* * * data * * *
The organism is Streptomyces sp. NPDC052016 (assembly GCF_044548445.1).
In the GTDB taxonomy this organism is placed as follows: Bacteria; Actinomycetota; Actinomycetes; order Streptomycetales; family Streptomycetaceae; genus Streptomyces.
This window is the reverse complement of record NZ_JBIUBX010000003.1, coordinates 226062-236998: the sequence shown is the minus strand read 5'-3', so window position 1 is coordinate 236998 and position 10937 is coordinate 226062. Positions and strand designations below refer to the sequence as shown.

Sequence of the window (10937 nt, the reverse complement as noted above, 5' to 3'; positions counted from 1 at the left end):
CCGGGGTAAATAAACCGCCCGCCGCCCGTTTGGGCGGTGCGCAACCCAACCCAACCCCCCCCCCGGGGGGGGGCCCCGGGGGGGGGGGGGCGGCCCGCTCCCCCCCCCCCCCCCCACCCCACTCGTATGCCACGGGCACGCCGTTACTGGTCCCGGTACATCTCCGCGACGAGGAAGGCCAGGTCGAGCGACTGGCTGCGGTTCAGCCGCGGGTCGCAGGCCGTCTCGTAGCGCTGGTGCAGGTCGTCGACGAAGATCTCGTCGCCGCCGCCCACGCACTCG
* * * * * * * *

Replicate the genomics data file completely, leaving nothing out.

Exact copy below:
The organism is Streptomyces sp. NPDC052016 (assembly GCF_044548445.1).
In the GTDB taxonomy this organism is placed as follows: Bacteria; Actinomycetota; Actinomycetes; order Streptomycetales; family Streptomycetaceae; genus Streptomyces.
This window is the reverse complement of record NZ_JBIUBX010000003.1, coordinates 226062-236998: the sequence shown is the minus strand read 5'-3', so window position 1 is coordinate 236998 and position 10937 is coordinate 226062. Positions and strand designations below refer to the sequence as shown.

Sequence of the window (10937 nt, the reverse complement as noted above, 5' to 3'; positions counted from 1 at the left end):
CCGGGGTAAATAAACCGCCCGCCGCCCGTTTGGGCGGTGCGCAACCCAACCCAACCCCCCCCCCGGGGGGGGGCCCCGGGGGGGGGGGGGCGGCCCGCTCCCCCCCCCCCCCCCCACCCCACTCGTATGCCACGGGCACGCCGTTACTGGTCCCGGTACATCTCCGCGACGAGGAAGGCCAGGTCGAGCGACTGGCTGCGGTTCAGCCGCGGGTCGCAGGCCGTCTCGTAGCGCTGGTGCAGGTCGTCGACGAAGATCTCGTCGCCGCCGCCCACGCACTCG